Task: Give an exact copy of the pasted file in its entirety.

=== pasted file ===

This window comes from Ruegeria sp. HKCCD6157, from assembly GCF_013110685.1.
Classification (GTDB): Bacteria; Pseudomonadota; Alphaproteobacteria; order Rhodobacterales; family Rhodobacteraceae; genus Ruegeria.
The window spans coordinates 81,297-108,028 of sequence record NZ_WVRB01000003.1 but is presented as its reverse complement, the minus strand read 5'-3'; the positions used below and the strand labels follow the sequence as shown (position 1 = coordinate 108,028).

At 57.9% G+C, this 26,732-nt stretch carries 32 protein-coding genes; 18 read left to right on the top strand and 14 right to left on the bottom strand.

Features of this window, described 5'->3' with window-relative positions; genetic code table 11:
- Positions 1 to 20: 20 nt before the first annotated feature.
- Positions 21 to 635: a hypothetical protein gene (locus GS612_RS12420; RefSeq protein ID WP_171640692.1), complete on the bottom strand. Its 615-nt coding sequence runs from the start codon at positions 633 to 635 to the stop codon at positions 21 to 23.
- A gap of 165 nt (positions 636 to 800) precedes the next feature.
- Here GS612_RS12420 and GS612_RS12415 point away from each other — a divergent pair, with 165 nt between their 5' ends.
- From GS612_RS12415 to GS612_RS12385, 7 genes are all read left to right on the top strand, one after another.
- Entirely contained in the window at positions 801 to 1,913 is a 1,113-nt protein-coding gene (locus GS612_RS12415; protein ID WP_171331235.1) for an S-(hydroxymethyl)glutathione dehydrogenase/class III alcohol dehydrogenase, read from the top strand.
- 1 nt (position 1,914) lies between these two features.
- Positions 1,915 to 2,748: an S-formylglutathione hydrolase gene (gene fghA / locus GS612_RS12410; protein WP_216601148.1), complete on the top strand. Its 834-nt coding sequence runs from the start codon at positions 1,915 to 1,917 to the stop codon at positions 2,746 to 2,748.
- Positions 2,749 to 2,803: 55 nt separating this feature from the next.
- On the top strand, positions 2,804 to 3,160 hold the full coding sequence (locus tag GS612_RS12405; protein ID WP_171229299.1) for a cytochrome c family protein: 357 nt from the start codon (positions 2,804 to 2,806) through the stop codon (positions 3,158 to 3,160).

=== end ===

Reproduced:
This window comes from Ruegeria sp. HKCCD6157, from assembly GCF_013110685.1.
Classification (GTDB): Bacteria; Pseudomonadota; Alphaproteobacteria; order Rhodobacterales; family Rhodobacteraceae; genus Ruegeria.
The window spans coordinates 81,297-108,028 of sequence record NZ_WVRB01000003.1 but is presented as its reverse complement, the minus strand read 5'-3'; the positions used below and the strand labels follow the sequence as shown (position 1 = coordinate 108,028).

At 57.9% G+C, this 26,732-nt stretch carries 32 protein-coding genes; 18 read left to right on the top strand and 14 right to left on the bottom strand.

Features of this window, described 5'->3' with window-relative positions; genetic code table 11:
- Positions 1 to 20: 20 nt before the first annotated feature.
- Positions 21 to 635: a hypothetical protein gene (locus GS612_RS12420; RefSeq protein ID WP_171640692.1), complete on the bottom strand. Its 615-nt coding sequence runs from the start codon at positions 633 to 635 to the stop codon at positions 21 to 23.
- A gap of 165 nt (positions 636 to 800) precedes the next feature.
- Here GS612_RS12420 and GS612_RS12415 point away from each other — a divergent pair, with 165 nt between their 5' ends.
- From GS612_RS12415 to GS612_RS12385, 7 genes are all read left to right on the top strand, one after another.
- Entirely contained in the window at positions 801 to 1,913 is a 1,113-nt protein-coding gene (locus GS612_RS12415; protein ID WP_171331235.1) for an S-(hydroxymethyl)glutathione dehydrogenase/class III alcohol dehydrogenase, read from the top strand.
- 1 nt (position 1,914) lies between these two features.
- Positions 1,915 to 2,748: an S-formylglutathione hydrolase gene (gene fghA / locus GS612_RS12410; protein WP_216601148.1), complete on the top strand. Its 834-nt coding sequence runs from the start codon at positions 1,915 to 1,917 to the stop codon at positions 2,746 to 2,748.
- Positions 2,749 to 2,803: 55 nt separating this feature from the next.
- On the top strand, positions 2,804 to 3,160 hold the full coding sequence (locus tag GS612_RS12405; protein ID WP_171229299.1) for a cytochrome c family protein: 357 nt from the start codon (positions 2,804 to 2,806) through the stop codon (positions 3,158 to 3,160).